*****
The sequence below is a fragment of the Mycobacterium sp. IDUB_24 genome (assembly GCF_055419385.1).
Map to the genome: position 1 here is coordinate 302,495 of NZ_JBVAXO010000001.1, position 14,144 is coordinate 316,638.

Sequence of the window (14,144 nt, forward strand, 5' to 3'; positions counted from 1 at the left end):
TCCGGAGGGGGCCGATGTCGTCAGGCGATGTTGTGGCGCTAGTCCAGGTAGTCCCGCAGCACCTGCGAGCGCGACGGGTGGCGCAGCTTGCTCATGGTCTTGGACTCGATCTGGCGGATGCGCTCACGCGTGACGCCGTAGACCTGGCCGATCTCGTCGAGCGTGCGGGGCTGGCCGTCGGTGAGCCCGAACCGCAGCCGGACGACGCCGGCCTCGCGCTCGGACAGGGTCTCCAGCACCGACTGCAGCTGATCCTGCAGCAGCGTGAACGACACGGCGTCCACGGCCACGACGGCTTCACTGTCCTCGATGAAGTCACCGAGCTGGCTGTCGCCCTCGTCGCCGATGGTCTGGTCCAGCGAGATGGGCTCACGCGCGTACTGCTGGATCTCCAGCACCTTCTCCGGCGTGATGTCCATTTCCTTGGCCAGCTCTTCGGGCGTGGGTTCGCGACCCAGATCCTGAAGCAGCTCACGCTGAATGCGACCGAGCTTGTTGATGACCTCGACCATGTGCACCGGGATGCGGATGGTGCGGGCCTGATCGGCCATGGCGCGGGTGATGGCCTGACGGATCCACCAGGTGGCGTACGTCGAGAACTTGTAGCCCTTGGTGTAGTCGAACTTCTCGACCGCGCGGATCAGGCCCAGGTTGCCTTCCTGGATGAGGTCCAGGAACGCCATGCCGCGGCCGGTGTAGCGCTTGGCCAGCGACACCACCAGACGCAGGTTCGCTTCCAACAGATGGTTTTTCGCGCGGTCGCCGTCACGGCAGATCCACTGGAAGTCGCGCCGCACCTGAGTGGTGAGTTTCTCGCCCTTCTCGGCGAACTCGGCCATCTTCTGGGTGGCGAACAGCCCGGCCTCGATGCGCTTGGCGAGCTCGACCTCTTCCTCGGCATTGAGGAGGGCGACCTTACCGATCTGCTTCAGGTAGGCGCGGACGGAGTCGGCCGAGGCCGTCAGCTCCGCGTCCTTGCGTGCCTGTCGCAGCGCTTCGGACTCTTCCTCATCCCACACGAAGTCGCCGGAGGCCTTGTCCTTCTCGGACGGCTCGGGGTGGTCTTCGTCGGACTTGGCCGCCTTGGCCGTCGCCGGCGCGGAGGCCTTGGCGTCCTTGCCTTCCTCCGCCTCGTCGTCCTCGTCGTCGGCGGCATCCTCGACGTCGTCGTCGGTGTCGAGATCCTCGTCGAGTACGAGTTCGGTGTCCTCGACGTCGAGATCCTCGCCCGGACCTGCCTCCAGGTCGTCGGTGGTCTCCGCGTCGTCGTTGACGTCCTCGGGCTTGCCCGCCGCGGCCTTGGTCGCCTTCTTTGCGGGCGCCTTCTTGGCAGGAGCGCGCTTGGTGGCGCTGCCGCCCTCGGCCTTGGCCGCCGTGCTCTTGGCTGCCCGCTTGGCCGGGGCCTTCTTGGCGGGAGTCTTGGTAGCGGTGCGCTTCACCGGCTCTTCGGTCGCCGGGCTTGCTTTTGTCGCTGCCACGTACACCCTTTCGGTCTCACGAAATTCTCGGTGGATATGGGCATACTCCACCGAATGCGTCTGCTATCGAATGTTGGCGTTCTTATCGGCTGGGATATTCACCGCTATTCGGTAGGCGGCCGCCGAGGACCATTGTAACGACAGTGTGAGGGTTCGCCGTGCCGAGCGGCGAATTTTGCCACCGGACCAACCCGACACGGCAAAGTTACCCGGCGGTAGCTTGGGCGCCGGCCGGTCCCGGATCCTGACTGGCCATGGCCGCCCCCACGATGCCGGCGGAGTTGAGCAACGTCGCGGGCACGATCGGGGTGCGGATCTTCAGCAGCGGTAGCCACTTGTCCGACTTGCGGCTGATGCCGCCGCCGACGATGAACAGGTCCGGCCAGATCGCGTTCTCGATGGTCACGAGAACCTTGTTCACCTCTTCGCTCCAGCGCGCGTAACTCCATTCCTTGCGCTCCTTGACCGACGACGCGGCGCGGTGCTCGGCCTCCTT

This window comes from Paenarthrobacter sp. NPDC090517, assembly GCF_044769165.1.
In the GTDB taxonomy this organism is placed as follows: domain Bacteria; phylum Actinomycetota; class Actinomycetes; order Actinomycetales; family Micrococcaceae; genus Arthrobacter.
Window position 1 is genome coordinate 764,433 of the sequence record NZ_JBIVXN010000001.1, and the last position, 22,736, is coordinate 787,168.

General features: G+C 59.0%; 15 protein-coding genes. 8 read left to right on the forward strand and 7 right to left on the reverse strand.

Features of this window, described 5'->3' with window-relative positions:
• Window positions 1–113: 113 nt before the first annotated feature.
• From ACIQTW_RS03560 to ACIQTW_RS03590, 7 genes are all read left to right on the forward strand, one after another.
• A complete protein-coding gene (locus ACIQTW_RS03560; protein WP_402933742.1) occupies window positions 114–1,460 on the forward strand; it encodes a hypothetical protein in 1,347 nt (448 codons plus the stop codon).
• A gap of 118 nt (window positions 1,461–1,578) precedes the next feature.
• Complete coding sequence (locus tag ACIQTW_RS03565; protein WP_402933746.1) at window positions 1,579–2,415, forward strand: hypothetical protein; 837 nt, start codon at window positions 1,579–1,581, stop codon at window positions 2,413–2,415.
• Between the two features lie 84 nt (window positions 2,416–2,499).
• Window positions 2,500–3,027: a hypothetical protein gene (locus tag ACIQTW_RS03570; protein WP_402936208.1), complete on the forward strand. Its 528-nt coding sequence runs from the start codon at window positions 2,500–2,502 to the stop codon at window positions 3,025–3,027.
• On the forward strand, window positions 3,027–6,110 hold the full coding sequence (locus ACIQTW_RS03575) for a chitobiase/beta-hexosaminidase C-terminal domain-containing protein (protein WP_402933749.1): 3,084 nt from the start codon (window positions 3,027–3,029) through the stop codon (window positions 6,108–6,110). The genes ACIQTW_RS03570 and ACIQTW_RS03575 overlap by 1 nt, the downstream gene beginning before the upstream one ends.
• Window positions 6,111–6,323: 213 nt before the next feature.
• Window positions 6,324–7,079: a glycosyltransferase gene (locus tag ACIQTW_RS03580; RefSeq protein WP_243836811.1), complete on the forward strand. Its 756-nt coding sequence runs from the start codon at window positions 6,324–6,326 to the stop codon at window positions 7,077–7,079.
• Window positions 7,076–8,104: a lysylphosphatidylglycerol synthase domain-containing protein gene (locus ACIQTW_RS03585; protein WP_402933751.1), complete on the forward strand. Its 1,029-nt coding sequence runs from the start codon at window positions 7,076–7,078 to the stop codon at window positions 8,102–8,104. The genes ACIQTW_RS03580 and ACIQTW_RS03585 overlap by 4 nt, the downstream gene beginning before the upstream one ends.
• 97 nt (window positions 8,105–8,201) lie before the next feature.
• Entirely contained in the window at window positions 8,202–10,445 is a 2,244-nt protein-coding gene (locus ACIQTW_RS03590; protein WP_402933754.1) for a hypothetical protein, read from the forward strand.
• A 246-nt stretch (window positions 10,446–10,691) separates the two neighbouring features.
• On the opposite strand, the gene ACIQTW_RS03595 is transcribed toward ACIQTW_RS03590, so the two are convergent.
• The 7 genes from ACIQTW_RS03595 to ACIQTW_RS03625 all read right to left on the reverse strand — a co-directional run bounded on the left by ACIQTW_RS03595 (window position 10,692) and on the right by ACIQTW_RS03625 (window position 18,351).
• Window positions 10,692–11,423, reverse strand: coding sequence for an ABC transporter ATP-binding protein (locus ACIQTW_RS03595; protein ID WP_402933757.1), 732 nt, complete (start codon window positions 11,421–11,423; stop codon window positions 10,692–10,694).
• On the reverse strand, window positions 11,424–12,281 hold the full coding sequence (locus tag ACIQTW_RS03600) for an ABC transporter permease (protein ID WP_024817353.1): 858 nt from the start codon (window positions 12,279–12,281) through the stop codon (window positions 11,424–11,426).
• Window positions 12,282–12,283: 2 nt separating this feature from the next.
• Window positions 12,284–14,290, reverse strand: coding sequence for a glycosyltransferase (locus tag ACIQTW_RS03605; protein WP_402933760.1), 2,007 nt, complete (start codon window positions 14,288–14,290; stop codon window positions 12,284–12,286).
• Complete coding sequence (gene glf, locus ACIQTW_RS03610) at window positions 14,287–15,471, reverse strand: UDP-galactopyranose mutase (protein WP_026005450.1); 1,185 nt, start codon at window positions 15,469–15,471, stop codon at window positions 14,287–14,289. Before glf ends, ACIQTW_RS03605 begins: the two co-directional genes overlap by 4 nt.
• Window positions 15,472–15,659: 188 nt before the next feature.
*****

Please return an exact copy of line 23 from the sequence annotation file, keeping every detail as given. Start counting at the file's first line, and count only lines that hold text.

• A 246-nt stretch (window positions 10,446–10,691) separates the two neighbouring features.